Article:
Guns offer protection
I commend Sgt. Colin Sawrenko and Staff Sgt. Greg Abbott for a fine job speaking to the crowd that gathered at the town hall meeting on March 5. It was very informative with charts, graphs, stories and advice proving what we knew anyway — that RCMP are an amazing team doing a fine job, in spite of having to play that time consuming game of catch and release.
Because they can’t be everywhere at once, they advised us to avoid confrontation if possible. My take was that we’re not to even shoot in the air unless we’ve been shot at first.
I would have got a failing grade for my action last August 2016. I came home just before dark and the dog was telling me something was in the trees. I saw a man dressed in a black-hooded balaclava and carrying a rifle. I ran to the house and called the cops.
I smelled marijuana outside the kitchen window, which told me he planned to get a clear shot through that window later that night. I got out my Winchester and headed out to find him in the trees.
It was dark, but I could hear him. I was determined to hold him until the police arrived, which they did, five hours later. But they didn’t even arrest him. They just did a report, walked towards the trees, then left. I asked to borrow a vest but they didn’t have one. I didn’t feel safe in the house and my wife wasn’t home at the time, so I spent the night out in the trees, rifle aimed where I thought he was. I was waiting for him to shoot first, then I’d know exactly where to shoot, but fortunately no shots were fired, the sun was breaking and I went home.
Not so long ago, it was a legal and a moral obligation for a man to keep a gun handy to protect his home, family and village. Horse thieves would hang at high noon. But thieves are the least of our worries. Many, knowing history repeats itself, know there is a much darker and sinister reason coming, that we may need to be armed. I liked the bumper-sticker that says, “God, guns and guts made America free. We need them again!”
There is an old saying, “For evil to prevail, good men need do nothing.”
Perhaps Prime Minister Justin Trudeau was right: “We can and must do better.”
Ross J. Hingston
Canada has a huge volume of undeveloped northern natural resources, including oil, natural gas, uranium and coal. Canada can match the energy resources of Saudi Arabia and Venezuela.
Canadian northern wealth is not available as a result of pipeline transportation, neglect and poor management. A prime example relates to the Kinder Morgan-Trans Mountain Pipeline construction delay. (It’s intended to triple capacity.) These commodities are land locked by provincial boundaries and many regulations. If Pacific and European markets are expected to continue, Canada must amend its constitution whereby provincial boundaries do not obstruct sea port access and diminish foreign trade.
With the failure by the City of Burnaby to approve sea port infrastructure to meet international standards, Canada will experience a downward spiral in world trade. The Port of Burnaby and Canada will suffer incalculable financial loss in consideration of a 34-ship docking facility proposed by Kinder Morgan. In addition to transportation failure, an international sales loss of 800,000 barrels of oil daily is intolerable. Further energy transportation rejection will experience catastrophic results related to exploration, employment, housing, health, tax revenue and Canadian economic growth.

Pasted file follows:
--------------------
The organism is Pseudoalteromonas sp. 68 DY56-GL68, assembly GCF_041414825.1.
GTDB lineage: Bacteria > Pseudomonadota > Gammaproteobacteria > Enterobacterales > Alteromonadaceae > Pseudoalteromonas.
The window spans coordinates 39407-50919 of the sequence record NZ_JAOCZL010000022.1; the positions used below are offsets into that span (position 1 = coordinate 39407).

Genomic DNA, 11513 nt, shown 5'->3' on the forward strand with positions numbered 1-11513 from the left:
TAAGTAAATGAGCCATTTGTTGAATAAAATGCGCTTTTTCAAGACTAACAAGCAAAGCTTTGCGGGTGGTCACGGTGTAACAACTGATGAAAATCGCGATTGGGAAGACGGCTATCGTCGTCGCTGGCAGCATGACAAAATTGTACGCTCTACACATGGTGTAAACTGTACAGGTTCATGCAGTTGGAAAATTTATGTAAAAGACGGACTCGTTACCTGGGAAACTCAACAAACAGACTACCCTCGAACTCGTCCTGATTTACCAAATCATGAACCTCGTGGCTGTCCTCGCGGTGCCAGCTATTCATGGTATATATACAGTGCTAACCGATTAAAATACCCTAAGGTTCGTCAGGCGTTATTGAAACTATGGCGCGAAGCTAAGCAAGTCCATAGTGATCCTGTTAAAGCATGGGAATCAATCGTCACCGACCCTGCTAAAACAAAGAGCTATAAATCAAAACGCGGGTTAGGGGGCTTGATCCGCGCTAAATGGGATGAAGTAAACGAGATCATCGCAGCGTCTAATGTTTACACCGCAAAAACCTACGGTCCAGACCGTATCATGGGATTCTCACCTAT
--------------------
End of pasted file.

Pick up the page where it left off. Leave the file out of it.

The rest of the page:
Canada’s lack off responsibility in the transportation industry will place a blemished image on foreign trade.
We must never forget the errors of the past. In 1974, the federal government rejected the Northern Gateway corridor and the McKenzie Valley pipeline projects. Now, 44 years later, energy profits would have generated a balanced budget for Canada.
Canada is one of the wealthiest countries of the world. However, according to the Fraser Institute, Canada currently carries a debt load that totals $4.1 trillion. It takes responsible people to properly manage financial and industrial affairs of a country like Canada.
It is becoming increasingly obvious that energy production and pipeline construction decisions should be made in Winnipeg, Regina, Edmonton and Victoria — only where there is complete understanding of the energy industry, where Ottawa should render no western decision on energy development rights.
For a considerable period of time this winter the railroads have taken a great portion of the blame regarding grain movement, particularly to the ports.
They are 100 percent responsible for that grain movement. However there are other factors everyone should take into consideration when laying blame for the port movement of grain. Let us take a look. During winter and spring, weather conditions have a major voice in grain movement. This is not only from elevator to port, but also from farm to elevator.
Another avenue in this scenario is the type of grain in the elevator and the corresponding type of grain required at port to fill the present ships. Oh, this is leading towards a central authority to make certain the correct grain is present or in transport to the port at the correct time schedule. If memory serves me right, the Canadian Wheat Board had a division looking after that.
Some politician promised a producer vote regarding the CWB existence. I did not see a vote. Politicians get a portion of (the responsibility for) the poor port grain movement. Particularly because a transport authority was not in place after the CWB. To some degree everyone has a portion of responsibility for the reduced grain flow.
This happens to all things. A certain segment bears responsibility but there are always smaller avenues.
Delwyn J. J. Jansen